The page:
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Setting up Models and Adapters [09.12.2016]

In the last drip we set up some components and actions in our contact-manager Ember application. If you need to clone the app you can find a link to the repo in the episode notes. We are going to continue working on that app today by discussing and setting up a Contact model and an adapter that will help us connect our Ember app to a server.

Setup

You should have a server application running locally on port 4000. I have a super basic express app that you can clone and setup if you need.

The server code above serves some fixtures in a JSON API compliant payload. Now that we have all that set up, we can get to the Ember stuff. To run that just type:

node index.js

And we can confirm that it is working by opening http://localhost:4000/contacts in our browser.

The Ember Stuff

The first thing we are going to want to do is let Ember Data handle our data instead of manually creating an array and a couple of objects in the route. Let's go ahead and create a model for our contacts.

cd /path/to/ember/project
$ ember g model contact firstName:string lastName:string email:string phone:string

Our newly generated model at app/models/contact.js looks like this:

import Model from 'ember-data/model';
import attr from 'ember-data/attr';
// import { belongsTo, hasMany } from 'ember-data/relationships';

export default Model.extend({
  firstName: attr('string'),
  lastName: attr('string'),
  email: attr('string'),
  phone: attr('string')
});

Here all of our attributes are strings. By default Ember Data gives us four types: string, number, boolean and date. We can also define our own transforms. You can also specify your model's relationships here.

Let's revisit something we looked at briefly earlier: computed properties. Let's add a fullName computed property to our model. In our models we have to remember to import Ember if we want to use Ember's methods like computed.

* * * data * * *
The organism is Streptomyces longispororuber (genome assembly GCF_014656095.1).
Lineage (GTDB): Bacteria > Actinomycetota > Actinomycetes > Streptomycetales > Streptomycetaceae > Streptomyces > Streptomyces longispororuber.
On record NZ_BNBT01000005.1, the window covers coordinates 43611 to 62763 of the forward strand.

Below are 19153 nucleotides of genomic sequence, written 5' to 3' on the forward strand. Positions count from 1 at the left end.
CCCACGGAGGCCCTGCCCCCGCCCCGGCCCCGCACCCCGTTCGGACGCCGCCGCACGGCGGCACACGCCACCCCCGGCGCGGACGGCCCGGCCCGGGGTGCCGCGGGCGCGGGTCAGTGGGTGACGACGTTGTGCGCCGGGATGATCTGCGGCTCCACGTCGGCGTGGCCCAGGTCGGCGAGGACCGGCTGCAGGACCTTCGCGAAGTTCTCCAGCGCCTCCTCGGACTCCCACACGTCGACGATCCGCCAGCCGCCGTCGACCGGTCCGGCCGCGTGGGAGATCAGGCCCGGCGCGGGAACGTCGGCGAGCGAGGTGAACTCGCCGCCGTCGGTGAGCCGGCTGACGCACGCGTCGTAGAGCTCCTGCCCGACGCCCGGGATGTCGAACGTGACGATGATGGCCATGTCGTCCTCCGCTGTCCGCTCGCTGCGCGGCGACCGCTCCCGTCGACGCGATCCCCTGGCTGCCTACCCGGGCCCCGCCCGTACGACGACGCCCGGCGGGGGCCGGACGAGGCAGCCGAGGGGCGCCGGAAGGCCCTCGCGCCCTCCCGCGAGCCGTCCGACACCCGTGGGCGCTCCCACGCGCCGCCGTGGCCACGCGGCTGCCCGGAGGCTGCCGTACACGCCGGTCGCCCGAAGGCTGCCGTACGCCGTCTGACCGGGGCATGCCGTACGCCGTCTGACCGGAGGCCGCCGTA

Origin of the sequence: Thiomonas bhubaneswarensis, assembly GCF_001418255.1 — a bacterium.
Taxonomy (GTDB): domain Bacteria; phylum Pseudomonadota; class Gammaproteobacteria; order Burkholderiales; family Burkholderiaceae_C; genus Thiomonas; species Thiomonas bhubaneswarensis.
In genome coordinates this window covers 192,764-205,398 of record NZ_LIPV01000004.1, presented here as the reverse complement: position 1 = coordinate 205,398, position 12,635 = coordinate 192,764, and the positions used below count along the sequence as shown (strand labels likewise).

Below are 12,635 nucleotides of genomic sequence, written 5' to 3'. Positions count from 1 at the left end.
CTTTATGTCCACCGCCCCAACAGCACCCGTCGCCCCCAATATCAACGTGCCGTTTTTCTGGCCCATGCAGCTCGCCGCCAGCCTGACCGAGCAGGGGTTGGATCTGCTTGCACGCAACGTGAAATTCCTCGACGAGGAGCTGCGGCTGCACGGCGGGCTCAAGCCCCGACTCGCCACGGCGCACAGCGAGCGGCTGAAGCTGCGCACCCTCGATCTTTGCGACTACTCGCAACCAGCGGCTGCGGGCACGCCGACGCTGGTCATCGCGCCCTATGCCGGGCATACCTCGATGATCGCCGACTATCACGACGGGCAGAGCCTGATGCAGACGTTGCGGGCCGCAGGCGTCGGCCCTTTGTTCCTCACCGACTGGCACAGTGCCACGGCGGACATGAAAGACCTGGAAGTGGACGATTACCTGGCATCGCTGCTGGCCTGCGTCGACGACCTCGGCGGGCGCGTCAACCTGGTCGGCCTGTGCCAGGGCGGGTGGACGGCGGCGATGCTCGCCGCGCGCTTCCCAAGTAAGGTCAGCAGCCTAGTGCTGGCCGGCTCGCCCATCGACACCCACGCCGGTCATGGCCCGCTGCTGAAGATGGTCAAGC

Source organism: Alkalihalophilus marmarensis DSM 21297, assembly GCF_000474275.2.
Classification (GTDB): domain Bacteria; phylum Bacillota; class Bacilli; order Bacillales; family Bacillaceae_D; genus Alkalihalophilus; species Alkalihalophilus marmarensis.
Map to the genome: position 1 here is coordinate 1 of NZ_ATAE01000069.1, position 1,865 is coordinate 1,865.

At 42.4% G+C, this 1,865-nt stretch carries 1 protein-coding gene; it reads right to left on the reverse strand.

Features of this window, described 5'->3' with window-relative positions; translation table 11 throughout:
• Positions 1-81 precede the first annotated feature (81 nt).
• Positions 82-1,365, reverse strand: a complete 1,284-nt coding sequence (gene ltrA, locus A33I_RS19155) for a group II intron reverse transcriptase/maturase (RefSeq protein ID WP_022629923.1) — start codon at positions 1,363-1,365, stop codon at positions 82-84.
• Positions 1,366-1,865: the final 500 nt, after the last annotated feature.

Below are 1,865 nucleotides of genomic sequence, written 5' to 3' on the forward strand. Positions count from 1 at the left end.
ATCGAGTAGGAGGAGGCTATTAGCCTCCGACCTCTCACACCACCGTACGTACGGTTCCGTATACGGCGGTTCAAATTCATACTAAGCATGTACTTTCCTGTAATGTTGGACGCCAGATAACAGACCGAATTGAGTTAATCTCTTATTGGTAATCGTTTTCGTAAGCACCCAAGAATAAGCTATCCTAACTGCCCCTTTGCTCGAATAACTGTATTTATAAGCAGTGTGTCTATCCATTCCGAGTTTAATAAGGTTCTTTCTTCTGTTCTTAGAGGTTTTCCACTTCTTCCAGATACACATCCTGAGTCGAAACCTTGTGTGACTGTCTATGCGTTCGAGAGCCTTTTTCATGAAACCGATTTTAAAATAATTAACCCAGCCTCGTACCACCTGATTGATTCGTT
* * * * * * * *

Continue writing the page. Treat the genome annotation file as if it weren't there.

import Model from 'ember-data/model';
import attr from 'ember-data/attr';
import Ember from 'ember';
// import { belongsTo, hasMany } from 'ember-data/relationships';

export default Model.extend({
  firstName: attr('string'),
  lastName: attr('string'),
  email: attr('string'),
  phone: attr('string'),

  fullName: Ember.computed('firstName', 'lastName', function() {
    return `${this.get('firstName')}  ${this.get('lastName')}`;
  })
});

If you are not familiar with this syntax, we are using an ES2015 feature called template literals. These are just string literals that allow for expression interpolation and multiline string creation. Ember CLI includes babel to transpile ES2015 code to ES5 code so you get access to really neat language features like template literals and arrow functions. Back to the computed property above, it is worth noting that you can set computed properties as well as get them. We will look more at that in a future episode.

To use our model's new computed property we would call it in our template in exactly the same way we would call any other properties on our model. {{model.fullName}}

Now, we can change the template to call that new computed property. In app/templates/contacts.hbs:

<ul>
  {{#each sortedContacts as |contact|}}
  <li>{{contact.fullName}}</li>
  {{/each}}
</ul>

Now we need to update the model hook in our contacts route to pull from Ember Data.

model(){
  return this.store.findAll('contact');
}

If you have one of our server apps running locally at port 4000, there should only be one more step you need to take to wire up the Ember app. We just need to tell it where to look for its data. We do this by generating an adapter.

$ ember g adapter application

Your newly generated adapter at app/adapters/application.js looks like this:

import JSONAPIAdapter from 'ember-data/adapters/json-api';

export default JSONAPIAdapter.extend({
});

We should change it to include a host property:

import JSONAPIAdapter from 'ember-data/adapters/json-api';

export default JSONAPIAdapter.extend({
  host: 'http://localhost:4000'
});

Now, our Ember app is hooked up to our server and serving data from the API.

There are several methods and properties that you can customize on the JSONAPIAdapter class. The host, headers, and namespace properties are likely the ones that you will most often find yourself needing to customize.

// if our api is namespaced we would specify that here
namespace: 'api/v2',
headers: {
  "SOME_KEY": "some value"
}

Now, if we run our Ember app and visit http://localhost:4200/contacts we will see a list of our contacts.

Notes

Resources